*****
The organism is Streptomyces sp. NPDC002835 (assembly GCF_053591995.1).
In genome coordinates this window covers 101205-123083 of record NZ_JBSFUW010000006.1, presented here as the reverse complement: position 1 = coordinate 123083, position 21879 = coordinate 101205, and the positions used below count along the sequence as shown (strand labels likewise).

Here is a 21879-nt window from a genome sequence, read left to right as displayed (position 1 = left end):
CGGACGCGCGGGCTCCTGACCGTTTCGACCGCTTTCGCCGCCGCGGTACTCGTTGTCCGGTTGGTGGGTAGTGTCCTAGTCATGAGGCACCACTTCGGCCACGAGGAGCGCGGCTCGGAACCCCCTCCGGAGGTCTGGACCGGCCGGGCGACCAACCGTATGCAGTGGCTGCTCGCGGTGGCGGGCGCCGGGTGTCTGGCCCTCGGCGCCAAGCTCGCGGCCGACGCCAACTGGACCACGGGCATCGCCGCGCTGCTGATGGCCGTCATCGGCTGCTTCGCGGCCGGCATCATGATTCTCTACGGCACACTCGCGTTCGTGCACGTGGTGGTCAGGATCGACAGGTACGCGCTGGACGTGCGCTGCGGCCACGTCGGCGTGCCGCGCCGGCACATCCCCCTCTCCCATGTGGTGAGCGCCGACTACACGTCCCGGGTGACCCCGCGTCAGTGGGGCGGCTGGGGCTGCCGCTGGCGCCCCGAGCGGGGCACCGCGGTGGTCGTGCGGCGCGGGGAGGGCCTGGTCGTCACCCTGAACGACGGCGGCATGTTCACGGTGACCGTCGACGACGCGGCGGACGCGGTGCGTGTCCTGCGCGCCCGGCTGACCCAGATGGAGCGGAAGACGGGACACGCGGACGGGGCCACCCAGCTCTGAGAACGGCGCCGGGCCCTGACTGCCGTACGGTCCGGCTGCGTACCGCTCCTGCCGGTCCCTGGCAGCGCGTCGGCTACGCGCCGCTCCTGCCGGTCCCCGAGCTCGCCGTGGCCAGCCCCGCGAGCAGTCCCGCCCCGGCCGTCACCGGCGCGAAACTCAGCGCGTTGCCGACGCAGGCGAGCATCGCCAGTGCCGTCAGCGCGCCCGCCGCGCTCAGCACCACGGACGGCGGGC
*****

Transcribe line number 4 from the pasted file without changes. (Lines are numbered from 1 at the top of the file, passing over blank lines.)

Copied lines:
CGGACGCGCGGGCTCCTGACCGTTTCGACCGCTTTCGCCGCCGCGGTACTCGTTGTCCGGTTGGTGGGTAGTGTCCTAGTCATGAGGCACCACTTCGGCCACGAGGAGCGCGGCTCGGAACCCCCTCCGGAGGTCTGGACCGGCCGGGCGACCAACCGTATGCAGTGGCTGCTCGCGGTGGCGGGCGCCGGGTGTCTGGCCCTCGGCGCCAAGCTCGCGGCCGACGCCAACTGGACCACGGGCATCGCCGCGCTGCTGATGGCCGTCATCGGCTGCTTCGCGGCCGGCATCATGATTCTCTACGGCACACTCGCGTTCGTGCACGTGGTGGTCAGGATCGACAGGTACGCGCTGGACGTGCGCTGCGGCCACGTCGGCGTGCCGCGCCGGCACATCCCCCTCTCCCATGTGGTGAGCGCCGACTACACGTCCCGGGTGACCCCGCGTCAGTGGGGCGGCTGGGGCTGCCGCTGGCGCCCCGAGCGGGGCACCGCGGTGGTCGTGCGGCGCGGGGAGGGCCTGGTCGTCACCCTGAACGACGGCGGCATGTTCACGGTGACCGTCGACGACGCGGCGGACGCGGTGCGTGTCCTGCGCGCCCGGCTGACCCAGATGGAGCGGAAGACGGGACACGCGGACGGGGCCACCCAGCTCTGAGAACGGCGCCGGGCCCTGACTGCCGTACGGTCCGGCTGCGTACCGCTCCTGCCGGTCCCTGGCAGCGCGTCGGCTACGCGCCGCTCCTGCCGGTCCCCGAGCTCGCCGTGGCCAGCCCCGCGAGCAGTCCCGCCCCGGCCGTCACCGGCGCGAAACTCAGCGCGTTGCCGACGCAGGCGAGCATCGCCAGTGCCGTCAGCGCGCCCGCCGCGCTCAGCACCACGGACGGCGGGC